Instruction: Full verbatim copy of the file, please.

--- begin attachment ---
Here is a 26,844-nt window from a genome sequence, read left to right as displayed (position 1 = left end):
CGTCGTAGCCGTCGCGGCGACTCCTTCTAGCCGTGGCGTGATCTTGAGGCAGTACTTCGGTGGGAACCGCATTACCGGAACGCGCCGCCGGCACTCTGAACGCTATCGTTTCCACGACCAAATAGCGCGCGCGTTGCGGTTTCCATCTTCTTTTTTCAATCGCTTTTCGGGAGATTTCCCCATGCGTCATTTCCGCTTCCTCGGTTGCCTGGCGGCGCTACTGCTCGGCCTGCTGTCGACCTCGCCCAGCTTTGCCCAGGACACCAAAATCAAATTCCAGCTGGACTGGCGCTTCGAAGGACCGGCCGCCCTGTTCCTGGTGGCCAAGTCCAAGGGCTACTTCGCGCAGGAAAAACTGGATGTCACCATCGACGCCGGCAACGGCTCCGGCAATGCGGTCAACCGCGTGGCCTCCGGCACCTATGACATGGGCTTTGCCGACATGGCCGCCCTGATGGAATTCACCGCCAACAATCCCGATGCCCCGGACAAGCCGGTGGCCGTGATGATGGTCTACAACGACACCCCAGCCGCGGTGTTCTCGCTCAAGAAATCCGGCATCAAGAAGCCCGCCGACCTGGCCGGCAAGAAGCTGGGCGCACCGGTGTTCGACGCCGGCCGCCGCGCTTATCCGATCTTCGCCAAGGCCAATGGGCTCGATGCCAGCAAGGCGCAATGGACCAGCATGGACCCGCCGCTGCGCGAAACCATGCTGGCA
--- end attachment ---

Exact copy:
Here is a 26,844-nt window from a genome sequence, read left to right as displayed (position 1 = left end):
CGTCGTAGCCGTCGCGGCGACTCCTTCTAGCCGTGGCGTGATCTTGAGGCAGTACTTCGGTGGGAACCGCATTACCGGAACGCGCCGCCGGCACTCTGAACGCTATCGTTTCCACGACCAAATAGCGCGCGCGTTGCGGTTTCCATCTTCTTTTTTCAATCGCTTTTCGGGAGATTTCCCCATGCGTCATTTCCGCTTCCTCGGTTGCCTGGCGGCGCTACTGCTCGGCCTGCTGTCGACCTCGCCCAGCTTTGCCCAGGACACCAAAATCAAATTCCAGCTGGACTGGCGCTTCGAAGGACCGGCCGCCCTGTTCCTGGTGGCCAAGTCCAAGGGCTACTTCGCGCAGGAAAAACTGGATGTCACCATCGACGCCGGCAACGGCTCCGGCAATGCGGTCAACCGCGTGGCCTCCGGCACCTATGACATGGGCTTTGCCGACATGGCCGCCCTGATGGAATTCACCGCCAACAATCCCGATGCCCCGGACAAGCCGGTGGCCGTGATGATGGTCTACAACGACACCCCAGCCGCGGTGTTCTCGCTCAAGAAATCCGGCATCAAGAAGCCCGCCGACCTGGCCGGCAAGAAGCTGGGCGCACCGGTGTTCGACGCCGGCCGCCGCGCTTATCCGATCTTCGCCAAGGCCAATGGGCTCGATGCCAGCAAGGCGCAATGGACCAGCATGGACCCGCCGCTGCGCGAAACCATGCTGGCA